Fast-food joints just got cheaper—or rather, stingier. They’re charging for items that used to be free. A quarter for four pumps of extra sauce. Eleven cents for a packet of ketchup. “It’s not just condiments,” says John Stanton, professor of food marketing at Saint Joseph’s University in Philadelphia. “They now put one napkin in the bag instead of a bunch.”
There’s growing evidence that during this economic downturn even the most recession-proof businesses—quick-service chains such as McDonald’s that thrive on people’s desire for inexpensive food from familiar brands—are tightening their belts. Stanton first heard about it when he complained to a passenger next to him on a plane about airlines charging for snacks. “He said, ‘That’s nothing. Now you have to buy the extra sauce at restaurants!’ ” he recalls. Franchisees have to buy ketchup packets, but have traditionally doled them out for free. Not anymore.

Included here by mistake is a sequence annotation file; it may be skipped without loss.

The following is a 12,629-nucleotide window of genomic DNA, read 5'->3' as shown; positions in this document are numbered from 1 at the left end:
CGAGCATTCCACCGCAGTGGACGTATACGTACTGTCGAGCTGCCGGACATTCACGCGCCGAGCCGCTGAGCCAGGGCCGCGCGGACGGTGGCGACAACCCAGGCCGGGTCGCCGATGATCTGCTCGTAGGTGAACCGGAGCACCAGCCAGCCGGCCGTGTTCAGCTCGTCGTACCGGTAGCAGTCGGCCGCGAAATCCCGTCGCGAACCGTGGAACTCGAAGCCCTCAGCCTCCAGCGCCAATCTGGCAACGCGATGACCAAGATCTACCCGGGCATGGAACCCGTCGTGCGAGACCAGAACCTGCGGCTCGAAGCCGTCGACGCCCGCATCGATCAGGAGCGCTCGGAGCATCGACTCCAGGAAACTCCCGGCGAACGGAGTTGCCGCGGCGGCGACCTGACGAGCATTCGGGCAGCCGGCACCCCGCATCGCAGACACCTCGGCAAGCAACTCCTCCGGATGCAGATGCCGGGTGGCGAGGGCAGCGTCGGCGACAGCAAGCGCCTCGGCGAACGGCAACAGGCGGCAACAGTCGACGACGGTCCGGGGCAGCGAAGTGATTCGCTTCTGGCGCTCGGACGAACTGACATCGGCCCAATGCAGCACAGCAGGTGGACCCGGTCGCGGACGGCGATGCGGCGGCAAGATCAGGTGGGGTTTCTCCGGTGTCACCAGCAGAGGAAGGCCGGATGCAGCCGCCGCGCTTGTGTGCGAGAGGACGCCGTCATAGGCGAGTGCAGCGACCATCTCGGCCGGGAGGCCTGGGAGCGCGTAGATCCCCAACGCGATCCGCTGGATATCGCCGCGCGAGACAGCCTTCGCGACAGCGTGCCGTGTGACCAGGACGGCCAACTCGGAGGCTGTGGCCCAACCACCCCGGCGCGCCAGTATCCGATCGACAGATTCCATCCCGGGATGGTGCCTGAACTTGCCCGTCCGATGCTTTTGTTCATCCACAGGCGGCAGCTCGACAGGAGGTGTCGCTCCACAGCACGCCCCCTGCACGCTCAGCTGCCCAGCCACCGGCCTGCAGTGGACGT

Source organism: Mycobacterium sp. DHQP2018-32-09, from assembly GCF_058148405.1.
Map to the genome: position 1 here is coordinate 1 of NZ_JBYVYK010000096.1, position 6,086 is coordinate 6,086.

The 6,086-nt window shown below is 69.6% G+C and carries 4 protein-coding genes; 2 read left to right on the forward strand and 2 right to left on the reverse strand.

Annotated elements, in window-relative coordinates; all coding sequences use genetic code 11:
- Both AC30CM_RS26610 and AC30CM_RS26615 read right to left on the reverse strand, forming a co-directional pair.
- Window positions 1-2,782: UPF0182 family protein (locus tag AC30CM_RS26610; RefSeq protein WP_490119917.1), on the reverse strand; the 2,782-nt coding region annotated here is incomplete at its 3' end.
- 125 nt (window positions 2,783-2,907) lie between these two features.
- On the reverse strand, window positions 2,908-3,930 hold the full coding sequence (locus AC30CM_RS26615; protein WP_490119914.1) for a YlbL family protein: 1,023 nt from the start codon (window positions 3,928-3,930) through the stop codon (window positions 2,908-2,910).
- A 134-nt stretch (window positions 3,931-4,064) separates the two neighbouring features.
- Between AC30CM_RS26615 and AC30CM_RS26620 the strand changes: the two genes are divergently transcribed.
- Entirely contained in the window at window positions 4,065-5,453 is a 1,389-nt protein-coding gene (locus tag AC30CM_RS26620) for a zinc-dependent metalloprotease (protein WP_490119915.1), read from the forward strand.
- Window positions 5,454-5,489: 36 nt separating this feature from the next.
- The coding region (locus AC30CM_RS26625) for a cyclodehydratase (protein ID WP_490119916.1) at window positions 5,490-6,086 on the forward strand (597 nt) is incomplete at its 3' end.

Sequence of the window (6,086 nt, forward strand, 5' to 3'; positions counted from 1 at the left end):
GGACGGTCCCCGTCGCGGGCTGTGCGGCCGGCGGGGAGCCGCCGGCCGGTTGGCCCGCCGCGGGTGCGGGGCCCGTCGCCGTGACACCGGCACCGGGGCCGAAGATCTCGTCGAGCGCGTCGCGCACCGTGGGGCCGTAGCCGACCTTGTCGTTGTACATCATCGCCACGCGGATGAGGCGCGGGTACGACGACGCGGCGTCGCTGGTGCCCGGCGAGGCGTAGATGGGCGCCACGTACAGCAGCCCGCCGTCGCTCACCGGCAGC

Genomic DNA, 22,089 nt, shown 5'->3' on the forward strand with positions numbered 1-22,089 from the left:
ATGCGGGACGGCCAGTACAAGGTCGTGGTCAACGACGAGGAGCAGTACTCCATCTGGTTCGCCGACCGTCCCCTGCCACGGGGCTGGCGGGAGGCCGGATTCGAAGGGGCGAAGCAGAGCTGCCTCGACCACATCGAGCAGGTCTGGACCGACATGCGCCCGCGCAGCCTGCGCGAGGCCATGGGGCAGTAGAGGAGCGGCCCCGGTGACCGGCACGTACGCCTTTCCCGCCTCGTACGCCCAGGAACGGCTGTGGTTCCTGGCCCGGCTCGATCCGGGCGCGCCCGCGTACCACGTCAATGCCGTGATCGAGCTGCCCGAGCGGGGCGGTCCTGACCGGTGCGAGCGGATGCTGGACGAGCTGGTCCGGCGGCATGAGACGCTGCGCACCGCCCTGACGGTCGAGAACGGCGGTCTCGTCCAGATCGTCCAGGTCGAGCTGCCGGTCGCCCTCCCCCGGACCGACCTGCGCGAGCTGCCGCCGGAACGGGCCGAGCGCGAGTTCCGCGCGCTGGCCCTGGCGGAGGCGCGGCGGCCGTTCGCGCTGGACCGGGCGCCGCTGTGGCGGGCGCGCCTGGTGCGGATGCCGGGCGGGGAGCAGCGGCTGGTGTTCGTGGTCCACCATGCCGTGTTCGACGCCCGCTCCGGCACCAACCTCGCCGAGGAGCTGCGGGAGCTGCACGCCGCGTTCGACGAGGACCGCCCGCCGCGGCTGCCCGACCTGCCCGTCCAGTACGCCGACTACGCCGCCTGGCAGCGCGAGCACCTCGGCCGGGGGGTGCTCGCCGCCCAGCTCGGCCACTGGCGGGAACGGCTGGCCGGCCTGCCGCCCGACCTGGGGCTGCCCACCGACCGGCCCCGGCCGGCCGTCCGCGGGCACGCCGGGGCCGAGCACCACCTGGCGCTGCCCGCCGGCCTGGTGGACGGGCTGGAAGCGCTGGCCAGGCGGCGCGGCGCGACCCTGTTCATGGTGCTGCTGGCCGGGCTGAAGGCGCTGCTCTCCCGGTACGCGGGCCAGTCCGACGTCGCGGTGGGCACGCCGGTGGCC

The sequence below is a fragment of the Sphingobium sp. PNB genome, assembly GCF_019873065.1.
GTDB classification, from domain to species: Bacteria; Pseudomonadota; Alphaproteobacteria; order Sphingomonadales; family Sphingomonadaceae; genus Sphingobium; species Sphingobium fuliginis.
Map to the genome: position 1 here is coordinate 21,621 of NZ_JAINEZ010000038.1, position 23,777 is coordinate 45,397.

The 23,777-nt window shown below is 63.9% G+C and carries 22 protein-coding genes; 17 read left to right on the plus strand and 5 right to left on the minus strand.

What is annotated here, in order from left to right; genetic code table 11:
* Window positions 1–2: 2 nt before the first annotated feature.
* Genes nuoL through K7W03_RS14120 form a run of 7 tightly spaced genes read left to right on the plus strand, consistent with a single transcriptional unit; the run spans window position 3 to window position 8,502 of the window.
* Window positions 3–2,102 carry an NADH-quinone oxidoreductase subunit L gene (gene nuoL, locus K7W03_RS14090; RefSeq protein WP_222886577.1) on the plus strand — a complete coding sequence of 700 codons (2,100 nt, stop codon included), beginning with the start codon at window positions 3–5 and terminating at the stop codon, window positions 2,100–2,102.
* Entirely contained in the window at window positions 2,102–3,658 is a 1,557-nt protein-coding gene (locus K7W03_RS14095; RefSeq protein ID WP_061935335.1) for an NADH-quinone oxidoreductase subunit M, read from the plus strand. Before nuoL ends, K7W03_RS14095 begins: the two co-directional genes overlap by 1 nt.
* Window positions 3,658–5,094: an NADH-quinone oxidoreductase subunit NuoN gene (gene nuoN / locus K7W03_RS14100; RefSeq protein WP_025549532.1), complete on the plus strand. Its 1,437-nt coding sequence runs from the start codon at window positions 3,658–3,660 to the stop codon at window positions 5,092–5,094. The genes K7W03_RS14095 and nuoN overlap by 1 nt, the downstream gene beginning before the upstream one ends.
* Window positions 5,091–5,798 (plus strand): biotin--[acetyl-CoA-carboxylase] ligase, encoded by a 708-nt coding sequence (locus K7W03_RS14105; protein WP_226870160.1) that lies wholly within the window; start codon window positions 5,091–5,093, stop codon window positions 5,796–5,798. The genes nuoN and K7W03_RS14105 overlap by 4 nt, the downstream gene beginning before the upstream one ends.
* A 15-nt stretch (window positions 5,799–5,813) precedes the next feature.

At first, Stanton explains, consumers are outraged. But then, they “kind of get used to it and change [their] behaviour,” he says. Airlines, for instance, now stock fewer bottles of water per flight because many passengers won’t fork over cash. Given society’s gluttonous consumption in recent history, Stanton suggests this is a positive correction. “There’s not a whole lot of good that’s come out of this economic crisis, but it’s forced us to give a second glance to what we’re spending our money on,” he says. “We won’t say yes to a Coke and then only drink half. We’ll wait till we’re really thirsty.” For businesses, he continues, the new charges are more about cutting down on waste than a tacky cash grab.
Some customers still aren’t satisfied. One argued on a consumer complaints website that her “hold the tomatoes and mayo” warranted a few cents off her meal. Stanton says be patient. As more restaurants adopt fees, eventually “some business is going to have a big sign out that says ‘No charges for condiments,’ ” he predicts. “It’s a cycle.” In the meantime, your fries are getting cold.